199 homes approved on Rainworth greenfield after developer works with residents over concerns

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Councillors have backed plans for almost 200 homes on farmland at the Mansfield and Rainworth border after developers worked with residents to ease their concerns.

Mansfield Council’s planning committee approved Barratt Homes’ plans, at Three Thorn Hollows Farm, off Blidworth Lane, at its latest meeting.

However, the decision came just weeks after the same committee deferred the company’s proposals after concerns from neighbouring homes.

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The developer had initially proposed 200 properties on the greenfield site, but councillors heard last month two plots of land on the development could cause privacy and ‘overshadowing’ issues.

Blidworth Lane, Rainworth.Blidworth Lane, Rainworth.
Blidworth Lane, Rainworth.

One resident told councillors some of the homes could lead to an ‘overbearing impact’ and a loss of light, with the two plots close to homes on nearby Farnsworth Avenue.

Some councillors asked whether the development could be reduced to 198 properties, with the two plots removed from the development, after a spokesman for the developer offered to shrink the development to help it gain planning permission.

The spokesman also said the company was willing to work with residents to find a solution to the issue, while the committee’s decision called upon the company to consult with residents about a potential amendment.

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Now the developer has come back to councillors with amended plans – which do include a reduced number of homes in the development.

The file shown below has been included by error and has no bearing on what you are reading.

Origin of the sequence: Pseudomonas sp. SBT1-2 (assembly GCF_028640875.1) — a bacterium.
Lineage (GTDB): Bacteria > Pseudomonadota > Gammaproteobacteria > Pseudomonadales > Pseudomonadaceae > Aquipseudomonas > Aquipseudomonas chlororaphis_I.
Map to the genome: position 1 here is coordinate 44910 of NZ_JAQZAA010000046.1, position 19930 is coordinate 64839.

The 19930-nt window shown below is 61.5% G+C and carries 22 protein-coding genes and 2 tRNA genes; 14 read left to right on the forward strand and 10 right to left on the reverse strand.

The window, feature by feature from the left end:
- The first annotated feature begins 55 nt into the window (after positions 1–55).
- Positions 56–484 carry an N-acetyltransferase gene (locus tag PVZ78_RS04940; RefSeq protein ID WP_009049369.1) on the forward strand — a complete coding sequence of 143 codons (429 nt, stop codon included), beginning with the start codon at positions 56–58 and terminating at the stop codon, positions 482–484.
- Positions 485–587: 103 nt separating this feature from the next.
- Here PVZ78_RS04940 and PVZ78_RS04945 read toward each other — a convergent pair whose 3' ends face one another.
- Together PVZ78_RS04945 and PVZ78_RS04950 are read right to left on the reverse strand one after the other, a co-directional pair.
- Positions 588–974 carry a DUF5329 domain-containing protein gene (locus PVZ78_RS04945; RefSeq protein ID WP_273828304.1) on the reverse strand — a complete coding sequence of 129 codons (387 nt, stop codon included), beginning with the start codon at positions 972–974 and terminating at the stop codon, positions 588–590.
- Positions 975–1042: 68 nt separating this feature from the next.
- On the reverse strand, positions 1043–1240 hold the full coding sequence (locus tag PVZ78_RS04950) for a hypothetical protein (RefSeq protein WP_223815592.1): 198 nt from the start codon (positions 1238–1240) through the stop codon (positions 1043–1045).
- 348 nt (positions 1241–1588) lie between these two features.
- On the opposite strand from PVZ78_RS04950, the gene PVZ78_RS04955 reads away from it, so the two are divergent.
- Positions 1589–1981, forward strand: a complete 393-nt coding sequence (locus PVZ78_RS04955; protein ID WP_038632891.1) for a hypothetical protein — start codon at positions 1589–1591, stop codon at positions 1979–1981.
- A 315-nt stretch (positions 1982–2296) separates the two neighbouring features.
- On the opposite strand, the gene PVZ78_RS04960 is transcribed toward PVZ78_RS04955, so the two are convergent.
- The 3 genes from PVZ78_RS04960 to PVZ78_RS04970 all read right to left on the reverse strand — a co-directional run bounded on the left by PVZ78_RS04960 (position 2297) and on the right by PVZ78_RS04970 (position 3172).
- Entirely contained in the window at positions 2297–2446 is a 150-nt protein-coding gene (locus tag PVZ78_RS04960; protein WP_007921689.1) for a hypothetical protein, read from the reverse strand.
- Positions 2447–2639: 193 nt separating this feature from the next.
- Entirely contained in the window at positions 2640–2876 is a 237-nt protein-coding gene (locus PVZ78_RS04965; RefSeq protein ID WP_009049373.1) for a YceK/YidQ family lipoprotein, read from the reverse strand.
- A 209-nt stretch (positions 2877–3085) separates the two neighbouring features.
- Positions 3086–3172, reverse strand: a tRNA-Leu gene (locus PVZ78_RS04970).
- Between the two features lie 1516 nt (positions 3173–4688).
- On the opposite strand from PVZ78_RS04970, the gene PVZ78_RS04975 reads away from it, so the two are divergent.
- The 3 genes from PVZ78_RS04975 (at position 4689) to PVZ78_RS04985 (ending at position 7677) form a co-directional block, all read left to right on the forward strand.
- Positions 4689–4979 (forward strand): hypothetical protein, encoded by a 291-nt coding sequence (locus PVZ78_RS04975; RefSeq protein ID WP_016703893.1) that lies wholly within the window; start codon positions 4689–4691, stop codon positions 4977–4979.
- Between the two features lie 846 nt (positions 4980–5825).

The amended plans showed the number of homes has been reduced to 199, with the two affected plots changed from two semi-detached houses to a bungalow.

The developer says this has eased the concerns of overshadowing and privacy raised.

Councillors on the authority’s planning committee gave the amended plans their backing.

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Robert Galij, Barratt Homes planning director, said: “Additional dialogue has taken place to reach agreements and a satisfactory outcome.”

The meeting heard a further objection has been submitted to the authority, relating to the development’s impact upon greenfield land and the impact on nearby woodland and ecology.

The concerns also included impact on traffic, noise, air pollution and light pollution.

But councillors were told these concerns had already been addressed when the plans were given outline planning permission in 2020.

Coun Martin Wright, member for Holly ward, said: “Our officers have worked with the developer to get rid of an objection that did look pretty serious at the time.”